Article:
Understanding the HIPAA Patient Privacy Rule
The HIPAA Patient Privacy Rule lays out the details of how your organization should manage, use, and protect your PHI. In fact, these rules are the foundation of HIPAA regulations.
Your organization, or a covered entity that accesses your business’s PHI, can use these rules to explain how or when you’re allowed to use that sensitive data.
The regulatory standard has to be properly documented in your business’s HIPAA policies and procedures, and for greater security, it’s best if you have all employees undergo annual training on these policies.
In order to make your organization’s PHI available to other parties, the law requires you to sign a HIPAA PHI release form.
Information Protected by the Patient Privacy Rule
- Medical records
- Social Security Numbers
- Finger and voice prints
- Contact information
- Location information
- Birth, death, and treatments dates
Understanding the HIPAA Security Rule
This rule defines the minimum standards necessary to meet in order for covered entities to handle, maintain, and transmit electronic PHI (ePHI).
The rule says, “The Security Rule requires appropriate administrative, physical, and technical safeguards to ensure the confidentiality, integrity, and security of electronically protected health information.”
Below are key ideas expressed in that rule:
- Security Management Process — States that covered entities have to create policies and procedures that effectively contain, correct, prevent, and detect security violations. Before implementing new policies, make sure you assess the overall risk of your current policies.
- Assigned Security Responsibility — States that someone in your organization has to be assigned as the designated security official. This person will be responsible for the development and implementation of your HIPAA Security Rules.
- Workforce Security — In order to maintain security in your workforce, your organization must determine which employees will require access to PHI or ePHI. Efforts should be made to regulate control over that access.
- Information Access Management — Emphasizes that, once your organization has determined which personnel will have access to your PHI and ePHI, access should be restricted from all other parties.
- Security Awareness and Training — Your company must train your workforce on the relevant rules and security policies related to HIPAA compliance regulations.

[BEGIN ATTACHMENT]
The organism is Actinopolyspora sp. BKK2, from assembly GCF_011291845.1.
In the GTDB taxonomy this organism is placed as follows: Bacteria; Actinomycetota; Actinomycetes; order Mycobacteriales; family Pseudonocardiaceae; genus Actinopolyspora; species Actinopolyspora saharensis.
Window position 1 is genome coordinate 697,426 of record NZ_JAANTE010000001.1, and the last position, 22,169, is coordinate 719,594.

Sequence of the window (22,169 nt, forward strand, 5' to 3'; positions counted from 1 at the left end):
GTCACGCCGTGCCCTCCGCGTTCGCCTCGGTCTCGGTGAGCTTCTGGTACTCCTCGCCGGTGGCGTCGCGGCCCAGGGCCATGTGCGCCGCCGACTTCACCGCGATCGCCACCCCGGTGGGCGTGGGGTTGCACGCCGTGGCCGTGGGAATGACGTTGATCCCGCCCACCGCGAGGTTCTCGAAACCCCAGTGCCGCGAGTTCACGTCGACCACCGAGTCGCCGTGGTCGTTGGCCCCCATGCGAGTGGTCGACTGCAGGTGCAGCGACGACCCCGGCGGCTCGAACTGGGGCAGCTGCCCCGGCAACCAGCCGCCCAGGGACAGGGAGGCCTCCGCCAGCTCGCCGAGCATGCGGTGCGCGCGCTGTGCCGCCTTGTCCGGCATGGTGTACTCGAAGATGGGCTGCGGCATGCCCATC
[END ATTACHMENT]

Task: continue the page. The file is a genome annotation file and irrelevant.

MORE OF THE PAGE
- Security Incident Procedures — Guides your company through the process of creating policies that address what to do in the event of a data breach. Your organization should report said breaches and any other security violations. Setting up alerts to spot these breaches can go a long way in this endeavor.
- Contingency Plan — If a breach or security violation occurs, your company should have a backup plan or disaster recovery plan to appropriate response to the event. Your MSP or IT team should be able to take care of this when it comes to ePHI.
- Evaluation — This emphasizes that your organization should regularly review and evaluate your HIPAA security policies and procedures to make sure they are effective and up-to-date.
- Business Associate Contracts — In order to prevent 3rd party contractors from leaking your PHI or ePHI, you should create business associate contracts and other relevant arrangements.
- Facility Access Controls — This falls into general best practices for IT security. Make sure that facilities that contain ePHI data, such as your server rooms, are locked. Limit which personnel have access to these facilities.
- Workstation Use — Any workstation and device that accesses ePHI should be properly managed and secured. For instance, only personnel who are authorized to handle ePHI should be allowed to use these workstations.
- Workstation Security — As the name implies, your company should make an effort to securely manage any devices that access ePHI.
- Device and Media Controls — Typical devices like your laptops and computers aren’t the only things that need to be secured. If ePHI is transferred via USBs or other forms of removable storage, they should be properly secured as well in a designated storage area.